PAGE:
Let us look at the following well-known function:f(Linda) = Moscowf(Max) = Bostonf(Kathy) = Hong Kongf(Peter) = BostonWhat is the image of S = {Linda, Max} ?f(S) = {Moscow, Boston}What is the image of S = {Max, Peter} ?f(S) = {Boston}

Page 25: Discrete Mathematics I Lectures Chapter 7

Properties of Functions

A function f:AB is said to be one-to-one (or injective), if and only if

x, yA (f(x) = f(y) x = y)

In other words: f is one-to-one if and only if it does not map two distinct elements of A onto the same element of B.

Page 26: Discrete Mathematics I Lectures Chapter 7

Properties of FunctionsAnd again…f(Linda) = Moscowf(Max) = Bostonf(Kathy) = Hong Kongf(Peter) = BostonIs f one-to-one?

No, Max and Peter are mapped onto the same element of the image.

g(Linda) = Moscowg(Max) = Bostong(Kathy) = Hong Kongg(Peter) = New YorkIs g one-to-one?

Yes, each element is assigned a unique element of the image.

Page 27: Discrete Mathematics I Lectures Chapter 7

Properties of Functions

How can we prove that a function f is one-to-one?Whenever you want to prove something, first take a look at the relevant definition(s):x, yA (f(x) = f(y) x = y)Example:f:RRf(x) = x2

Disproof by counterexample:f(3) = f(-3), but 3 -3, so f is not one-to-one.

Page 28: Discrete Mathematics I Lectures Chapter 7

Properties of Functions… and yet another example:f:RRf(x) = 3xOne-to-one: x, yA (f(x) = f(y) x = y)To show: f(x) f(y) whenever x yx y 3x 3y f(x) f(y), so if x y, then f(x) f(y), that is, f is one-to-one.

Page 29: Discrete Mathematics I Lectures Chapter 7

Properties of Functions

A function f:AB with A,B R is called strictly increasing, if x,yA (x < y f(x) < f(y)),and strictly decreasing, ifx,yA (x < y f(x) > f(y)).

Obviously, a function that is either strictly increasing or strictly decreasing is one-to-one.

Page 30: Discrete Mathematics I Lectures Chapter 7

Properties of FunctionsA function f:AB is called onto, or surjective, if and only if for every element bB there is an element aA with f(a) = b.In other words, f is onto if and only if its range is its entire codomain.A function f: AB is a one-to-one correspondence, or a bijection, if and only if it is both one-to-one and onto.Obviously, if f is a bijection and A and B are finite sets, then |A| = |B|.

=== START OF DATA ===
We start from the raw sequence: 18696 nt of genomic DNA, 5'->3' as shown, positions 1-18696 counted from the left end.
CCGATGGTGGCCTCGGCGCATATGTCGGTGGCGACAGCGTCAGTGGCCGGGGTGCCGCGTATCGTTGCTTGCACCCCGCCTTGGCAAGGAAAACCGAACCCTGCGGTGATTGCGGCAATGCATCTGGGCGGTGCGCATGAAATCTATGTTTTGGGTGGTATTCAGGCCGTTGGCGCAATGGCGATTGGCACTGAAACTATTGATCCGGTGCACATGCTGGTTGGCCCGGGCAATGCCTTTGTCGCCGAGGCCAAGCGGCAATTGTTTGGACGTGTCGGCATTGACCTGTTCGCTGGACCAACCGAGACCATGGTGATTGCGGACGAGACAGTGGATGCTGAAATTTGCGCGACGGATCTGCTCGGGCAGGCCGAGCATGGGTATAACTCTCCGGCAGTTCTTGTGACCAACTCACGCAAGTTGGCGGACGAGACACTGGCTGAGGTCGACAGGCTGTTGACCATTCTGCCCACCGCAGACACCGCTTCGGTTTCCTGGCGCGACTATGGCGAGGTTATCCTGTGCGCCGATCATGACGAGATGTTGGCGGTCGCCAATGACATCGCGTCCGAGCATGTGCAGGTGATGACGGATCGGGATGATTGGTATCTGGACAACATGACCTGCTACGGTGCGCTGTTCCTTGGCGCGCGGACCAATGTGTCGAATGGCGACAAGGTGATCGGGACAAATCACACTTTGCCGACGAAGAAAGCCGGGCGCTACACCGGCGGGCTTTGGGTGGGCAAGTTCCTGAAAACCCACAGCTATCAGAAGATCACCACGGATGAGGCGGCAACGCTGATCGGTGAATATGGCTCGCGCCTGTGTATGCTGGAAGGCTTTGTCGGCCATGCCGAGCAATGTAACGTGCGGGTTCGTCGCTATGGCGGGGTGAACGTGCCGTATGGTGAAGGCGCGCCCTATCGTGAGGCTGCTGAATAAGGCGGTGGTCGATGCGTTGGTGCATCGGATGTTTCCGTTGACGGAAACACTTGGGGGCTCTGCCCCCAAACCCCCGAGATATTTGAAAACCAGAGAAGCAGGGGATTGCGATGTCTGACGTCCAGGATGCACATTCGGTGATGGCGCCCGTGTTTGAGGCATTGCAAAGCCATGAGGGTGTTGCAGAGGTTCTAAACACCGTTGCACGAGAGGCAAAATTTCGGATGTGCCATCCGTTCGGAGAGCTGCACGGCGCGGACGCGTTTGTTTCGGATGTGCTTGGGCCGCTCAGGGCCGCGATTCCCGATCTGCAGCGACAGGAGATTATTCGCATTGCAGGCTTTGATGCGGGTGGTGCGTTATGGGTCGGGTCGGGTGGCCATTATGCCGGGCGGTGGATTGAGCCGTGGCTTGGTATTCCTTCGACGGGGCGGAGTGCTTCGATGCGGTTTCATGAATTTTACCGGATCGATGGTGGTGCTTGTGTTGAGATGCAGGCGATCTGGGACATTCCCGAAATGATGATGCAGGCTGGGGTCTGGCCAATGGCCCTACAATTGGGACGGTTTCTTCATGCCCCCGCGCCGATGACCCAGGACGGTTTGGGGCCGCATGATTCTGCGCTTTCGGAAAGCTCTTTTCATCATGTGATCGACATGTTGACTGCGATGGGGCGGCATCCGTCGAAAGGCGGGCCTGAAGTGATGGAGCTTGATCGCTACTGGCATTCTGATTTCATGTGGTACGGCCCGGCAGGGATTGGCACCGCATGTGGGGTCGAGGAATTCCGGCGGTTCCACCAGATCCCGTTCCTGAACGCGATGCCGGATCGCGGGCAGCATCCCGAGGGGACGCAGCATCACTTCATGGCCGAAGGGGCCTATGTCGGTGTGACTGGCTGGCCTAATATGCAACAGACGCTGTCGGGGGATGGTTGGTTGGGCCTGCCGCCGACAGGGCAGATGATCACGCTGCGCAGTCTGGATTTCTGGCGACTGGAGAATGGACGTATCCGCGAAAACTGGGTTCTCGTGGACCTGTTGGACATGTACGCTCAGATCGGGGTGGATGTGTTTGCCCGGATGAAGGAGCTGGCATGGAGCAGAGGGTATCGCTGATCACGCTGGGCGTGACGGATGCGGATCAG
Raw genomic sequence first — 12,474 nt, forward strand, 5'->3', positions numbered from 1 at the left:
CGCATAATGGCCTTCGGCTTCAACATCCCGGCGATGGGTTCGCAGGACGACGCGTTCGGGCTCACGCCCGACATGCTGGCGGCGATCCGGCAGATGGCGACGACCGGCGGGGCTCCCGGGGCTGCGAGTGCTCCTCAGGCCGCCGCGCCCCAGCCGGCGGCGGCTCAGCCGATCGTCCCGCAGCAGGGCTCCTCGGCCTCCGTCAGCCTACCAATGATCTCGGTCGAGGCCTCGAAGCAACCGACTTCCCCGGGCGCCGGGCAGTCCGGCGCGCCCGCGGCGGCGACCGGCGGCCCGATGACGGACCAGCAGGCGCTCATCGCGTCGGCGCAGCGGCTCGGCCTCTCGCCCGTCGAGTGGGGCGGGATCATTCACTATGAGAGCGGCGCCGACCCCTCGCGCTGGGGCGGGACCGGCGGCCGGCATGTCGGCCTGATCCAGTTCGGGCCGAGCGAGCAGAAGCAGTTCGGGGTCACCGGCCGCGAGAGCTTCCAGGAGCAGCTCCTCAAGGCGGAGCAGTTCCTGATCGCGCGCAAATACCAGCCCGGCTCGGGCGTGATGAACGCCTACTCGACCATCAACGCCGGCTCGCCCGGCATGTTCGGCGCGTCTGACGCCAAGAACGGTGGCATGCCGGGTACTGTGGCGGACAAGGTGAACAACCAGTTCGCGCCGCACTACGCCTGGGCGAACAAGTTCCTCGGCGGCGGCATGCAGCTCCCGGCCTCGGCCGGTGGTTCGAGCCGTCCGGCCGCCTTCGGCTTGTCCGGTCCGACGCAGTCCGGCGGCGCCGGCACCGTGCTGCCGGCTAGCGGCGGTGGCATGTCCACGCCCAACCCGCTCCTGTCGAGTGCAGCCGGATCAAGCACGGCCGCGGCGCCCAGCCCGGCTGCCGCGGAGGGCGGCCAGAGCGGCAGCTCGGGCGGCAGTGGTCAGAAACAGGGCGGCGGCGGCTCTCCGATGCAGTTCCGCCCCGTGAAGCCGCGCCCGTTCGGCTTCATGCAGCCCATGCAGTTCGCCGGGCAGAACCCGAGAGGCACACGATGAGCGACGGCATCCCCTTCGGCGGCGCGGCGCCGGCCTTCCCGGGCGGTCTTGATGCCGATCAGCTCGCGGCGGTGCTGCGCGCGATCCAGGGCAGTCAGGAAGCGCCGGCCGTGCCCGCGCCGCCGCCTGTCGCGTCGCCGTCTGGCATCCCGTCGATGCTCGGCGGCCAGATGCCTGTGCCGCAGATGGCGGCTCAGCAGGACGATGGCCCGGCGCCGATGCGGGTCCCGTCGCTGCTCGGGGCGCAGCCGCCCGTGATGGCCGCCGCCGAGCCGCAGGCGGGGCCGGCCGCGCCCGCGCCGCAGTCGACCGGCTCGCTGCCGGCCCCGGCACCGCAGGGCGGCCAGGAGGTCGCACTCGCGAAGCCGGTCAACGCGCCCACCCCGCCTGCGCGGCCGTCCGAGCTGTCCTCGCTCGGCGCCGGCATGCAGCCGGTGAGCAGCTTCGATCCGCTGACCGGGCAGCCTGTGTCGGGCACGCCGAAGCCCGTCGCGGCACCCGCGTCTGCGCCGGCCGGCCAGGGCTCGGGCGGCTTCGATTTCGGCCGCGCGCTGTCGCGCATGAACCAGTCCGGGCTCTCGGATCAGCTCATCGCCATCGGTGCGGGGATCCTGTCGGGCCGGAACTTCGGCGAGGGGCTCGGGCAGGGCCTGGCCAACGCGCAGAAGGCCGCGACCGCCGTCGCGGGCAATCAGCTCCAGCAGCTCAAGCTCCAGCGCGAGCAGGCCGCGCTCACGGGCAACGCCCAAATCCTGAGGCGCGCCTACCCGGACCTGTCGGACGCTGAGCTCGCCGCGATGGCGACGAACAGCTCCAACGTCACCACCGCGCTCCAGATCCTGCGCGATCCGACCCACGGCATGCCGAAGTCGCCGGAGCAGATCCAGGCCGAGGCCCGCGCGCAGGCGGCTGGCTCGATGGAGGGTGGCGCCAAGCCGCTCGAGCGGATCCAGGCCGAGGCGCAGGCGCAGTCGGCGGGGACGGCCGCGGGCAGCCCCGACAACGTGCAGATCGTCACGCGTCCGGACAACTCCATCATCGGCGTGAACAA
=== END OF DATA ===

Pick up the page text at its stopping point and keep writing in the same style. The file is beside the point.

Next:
Page 31: Discrete Mathematics I Lectures Chapter 7

Properties of Functions

Examples:In the following examples, we use the arrow representation to illustrate functions f:AB.

In each example, the complete sets A and B are shown.

Page 32: Discrete Mathematics I Lectures Chapter 7

Properties of Functions

Is f injective?No.Is f surjective?No.Is f bijective?No.

Linda

Max

Kathy

Peter

Boston

New York

Hong KongMoscow

Page 33: Discrete Mathematics I Lectures Chapter 7

Properties of Functions

Is f injective?No.Is f surjective?Yes.Is f bijective?No.

Linda

Max

Kathy

Peter

Boston

New York

Hong KongMoscow

Paul

Page 34: Discrete Mathematics I Lectures Chapter 7

Properties of Functions

Is f injective?Yes.Is f surjective?No.Is f bijective?No.

Linda

Max

Kathy

Peter

Boston

New York

Hong KongMoscow

Lübeck

Page 35: Discrete Mathematics I Lectures Chapter 7

Properties of Functions

Is f injective?No! f is not evena function!

Linda

Max

Kathy

Peter

Boston

New York

Hong KongMoscow

Lübeck

Page 36: Discrete Mathematics I Lectures Chapter 7

Properties of Functions

Is f injective?Yes.Is f surjective?Yes.Is f bijective?Yes.

Linda

Max

Kathy

Peter

Boston

New York

Hong KongMoscow

LübeckHelena

Page 37: Discrete Mathematics I Lectures Chapter 7